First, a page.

Subway escalators are on an upswing
Things are looking up for the subways escalators.
NYC Transit is pushing the owner of two long-busted escalators at the Union Square station to fix them, the result a new program to force developers to pony up for repairs. And some long-broken escalators owned by the MTA are finally moving again.
Escalators are one of the most difficult things for the agency to fix, and the MTA hasn't historically gone after private developers with defective elevators or escalators. But in the past year, agency officials have started pressuring owners to maintain their
charges, Transit President Howard Roberts said.
It's a philosophical change, said Ellyn Shannon of the Permanent Citizens Advisory Committee to the MTA. Access to the system is now important to them whether they own the escalator or not.Zeckendorf Towers, a condo owner, built the escalators at the southeast corner of Union Square station. The stairways have been out for years, a source of constant frustration for less able-bodied riders.
This is criminal, said Aladin Haidalgo, 59, a Brooklyn rider struggling to walk up the subway stairs with a cane Monday. It's a major impediment.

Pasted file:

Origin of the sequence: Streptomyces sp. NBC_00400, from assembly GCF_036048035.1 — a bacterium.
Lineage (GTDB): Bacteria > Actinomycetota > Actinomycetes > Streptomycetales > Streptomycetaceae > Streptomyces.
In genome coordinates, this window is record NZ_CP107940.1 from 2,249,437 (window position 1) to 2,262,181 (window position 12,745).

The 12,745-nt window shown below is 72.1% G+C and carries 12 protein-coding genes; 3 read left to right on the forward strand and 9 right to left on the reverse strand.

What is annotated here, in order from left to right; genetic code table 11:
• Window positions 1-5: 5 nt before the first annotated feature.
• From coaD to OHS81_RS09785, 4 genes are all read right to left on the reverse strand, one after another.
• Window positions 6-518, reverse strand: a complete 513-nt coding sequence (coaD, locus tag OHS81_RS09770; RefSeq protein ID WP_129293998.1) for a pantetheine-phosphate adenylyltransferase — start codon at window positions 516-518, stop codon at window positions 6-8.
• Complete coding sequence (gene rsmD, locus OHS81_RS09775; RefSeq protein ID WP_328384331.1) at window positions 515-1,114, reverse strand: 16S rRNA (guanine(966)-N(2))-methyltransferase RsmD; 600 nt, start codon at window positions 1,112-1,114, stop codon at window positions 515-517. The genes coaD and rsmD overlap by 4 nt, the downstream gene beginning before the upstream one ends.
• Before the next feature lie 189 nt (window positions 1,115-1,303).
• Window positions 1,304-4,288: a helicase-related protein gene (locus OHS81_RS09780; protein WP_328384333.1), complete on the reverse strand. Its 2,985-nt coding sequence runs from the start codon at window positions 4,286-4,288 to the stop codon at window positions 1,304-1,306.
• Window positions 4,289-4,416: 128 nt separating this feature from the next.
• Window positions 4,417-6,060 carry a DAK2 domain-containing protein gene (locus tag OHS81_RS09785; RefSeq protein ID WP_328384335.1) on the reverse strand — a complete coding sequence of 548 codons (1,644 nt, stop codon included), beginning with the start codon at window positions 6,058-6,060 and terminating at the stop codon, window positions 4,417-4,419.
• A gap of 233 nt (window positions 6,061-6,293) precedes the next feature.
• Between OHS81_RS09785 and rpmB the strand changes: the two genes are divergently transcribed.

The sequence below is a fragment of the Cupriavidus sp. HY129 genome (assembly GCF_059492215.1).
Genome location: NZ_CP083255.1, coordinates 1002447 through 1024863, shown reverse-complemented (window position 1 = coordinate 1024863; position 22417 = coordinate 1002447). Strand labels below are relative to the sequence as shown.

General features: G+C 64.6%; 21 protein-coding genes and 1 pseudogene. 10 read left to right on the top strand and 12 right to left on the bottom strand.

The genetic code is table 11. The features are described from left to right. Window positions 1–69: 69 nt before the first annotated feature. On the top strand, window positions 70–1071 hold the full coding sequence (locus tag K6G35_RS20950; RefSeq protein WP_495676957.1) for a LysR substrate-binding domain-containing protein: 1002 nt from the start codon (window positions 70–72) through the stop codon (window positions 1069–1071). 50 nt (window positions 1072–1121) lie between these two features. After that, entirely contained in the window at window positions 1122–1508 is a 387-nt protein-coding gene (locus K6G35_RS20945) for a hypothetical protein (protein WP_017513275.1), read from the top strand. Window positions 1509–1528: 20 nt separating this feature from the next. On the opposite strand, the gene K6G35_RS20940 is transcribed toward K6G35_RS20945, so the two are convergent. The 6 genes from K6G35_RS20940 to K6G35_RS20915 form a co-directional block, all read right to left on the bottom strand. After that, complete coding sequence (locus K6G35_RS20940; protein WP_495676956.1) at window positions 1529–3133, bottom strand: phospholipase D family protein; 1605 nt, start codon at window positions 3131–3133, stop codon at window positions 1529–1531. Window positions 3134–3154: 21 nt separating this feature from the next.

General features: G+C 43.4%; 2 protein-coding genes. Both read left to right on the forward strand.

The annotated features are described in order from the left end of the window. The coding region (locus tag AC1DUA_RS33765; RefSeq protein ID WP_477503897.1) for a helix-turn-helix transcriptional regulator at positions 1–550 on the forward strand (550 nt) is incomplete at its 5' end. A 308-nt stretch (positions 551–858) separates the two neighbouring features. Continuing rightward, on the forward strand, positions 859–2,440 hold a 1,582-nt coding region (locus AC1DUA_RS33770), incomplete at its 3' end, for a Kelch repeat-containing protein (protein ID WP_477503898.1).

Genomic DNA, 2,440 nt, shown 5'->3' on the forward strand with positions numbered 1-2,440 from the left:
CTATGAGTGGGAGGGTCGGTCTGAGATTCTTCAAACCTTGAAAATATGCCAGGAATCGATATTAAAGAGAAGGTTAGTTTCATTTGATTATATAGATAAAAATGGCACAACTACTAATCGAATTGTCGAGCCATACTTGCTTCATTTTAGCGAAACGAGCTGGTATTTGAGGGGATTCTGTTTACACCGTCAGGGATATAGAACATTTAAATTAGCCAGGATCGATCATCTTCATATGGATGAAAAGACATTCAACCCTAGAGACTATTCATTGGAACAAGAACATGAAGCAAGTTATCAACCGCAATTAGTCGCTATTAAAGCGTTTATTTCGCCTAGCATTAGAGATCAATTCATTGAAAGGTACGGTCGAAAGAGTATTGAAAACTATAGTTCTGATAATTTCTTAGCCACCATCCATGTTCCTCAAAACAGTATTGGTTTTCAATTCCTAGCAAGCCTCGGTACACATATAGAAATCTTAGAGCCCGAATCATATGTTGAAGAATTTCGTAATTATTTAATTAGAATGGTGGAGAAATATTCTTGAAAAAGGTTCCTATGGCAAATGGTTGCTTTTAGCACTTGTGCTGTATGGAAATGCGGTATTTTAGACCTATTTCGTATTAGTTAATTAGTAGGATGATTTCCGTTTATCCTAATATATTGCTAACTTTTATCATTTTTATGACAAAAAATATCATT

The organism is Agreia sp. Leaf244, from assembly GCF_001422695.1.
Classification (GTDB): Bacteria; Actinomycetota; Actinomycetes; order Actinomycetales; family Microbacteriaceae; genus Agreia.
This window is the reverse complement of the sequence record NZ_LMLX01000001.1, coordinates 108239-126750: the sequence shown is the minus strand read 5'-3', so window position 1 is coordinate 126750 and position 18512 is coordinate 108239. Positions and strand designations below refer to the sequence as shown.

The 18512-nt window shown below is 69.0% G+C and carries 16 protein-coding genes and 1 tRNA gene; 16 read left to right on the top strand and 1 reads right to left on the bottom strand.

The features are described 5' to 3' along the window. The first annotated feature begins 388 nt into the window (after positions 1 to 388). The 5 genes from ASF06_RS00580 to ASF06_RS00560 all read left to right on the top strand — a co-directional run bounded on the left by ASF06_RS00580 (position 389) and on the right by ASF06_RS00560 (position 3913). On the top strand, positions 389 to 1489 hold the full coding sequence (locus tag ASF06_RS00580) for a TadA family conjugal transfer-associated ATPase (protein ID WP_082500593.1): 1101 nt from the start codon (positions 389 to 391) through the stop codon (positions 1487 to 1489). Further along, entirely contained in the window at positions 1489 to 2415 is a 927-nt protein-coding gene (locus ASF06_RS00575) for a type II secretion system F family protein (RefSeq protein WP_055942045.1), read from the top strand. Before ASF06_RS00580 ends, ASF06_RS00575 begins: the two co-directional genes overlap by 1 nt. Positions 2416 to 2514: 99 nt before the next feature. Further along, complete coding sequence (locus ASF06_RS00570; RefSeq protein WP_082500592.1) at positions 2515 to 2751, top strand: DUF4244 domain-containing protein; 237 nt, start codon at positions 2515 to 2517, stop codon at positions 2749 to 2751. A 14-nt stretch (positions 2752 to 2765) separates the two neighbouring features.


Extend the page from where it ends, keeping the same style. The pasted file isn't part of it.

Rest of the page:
Zeckendorf tried to sock NYC Transit with the bill for the escalators, but the company recently agreed to pony up for the millions of dollar in repairs, transit spokesman Paul Fleuranges said.
Fleuranges could not say when the escalators will be fixed, as it's up to the owner. A spokesman for Zeckendorf declined comment.
Meanwhile, the MTA has made strides in taking care of its own equipment.
After months of outages, all 12 escalators now run at Herald Square, the system's third busiest station. The MTA recently spent $36 million to overhaul the escalators, but the contractor did not install them properly. The escalators broke a total of 150 times during the first part of this year, with three of the stairways not running at all, according to MTA figures.
The repairs wrapped up in the last month or so. The contractor paid for the work, Fleuranges said.
In Queens, a chronically broken escalator at the Flushing-Main St stop on the No. 7 was repaired in May, Fleuranges said. Transit is moving on to the two other busted escalators traveling into the deep station he said.
Anastasia Economides contributed to this story.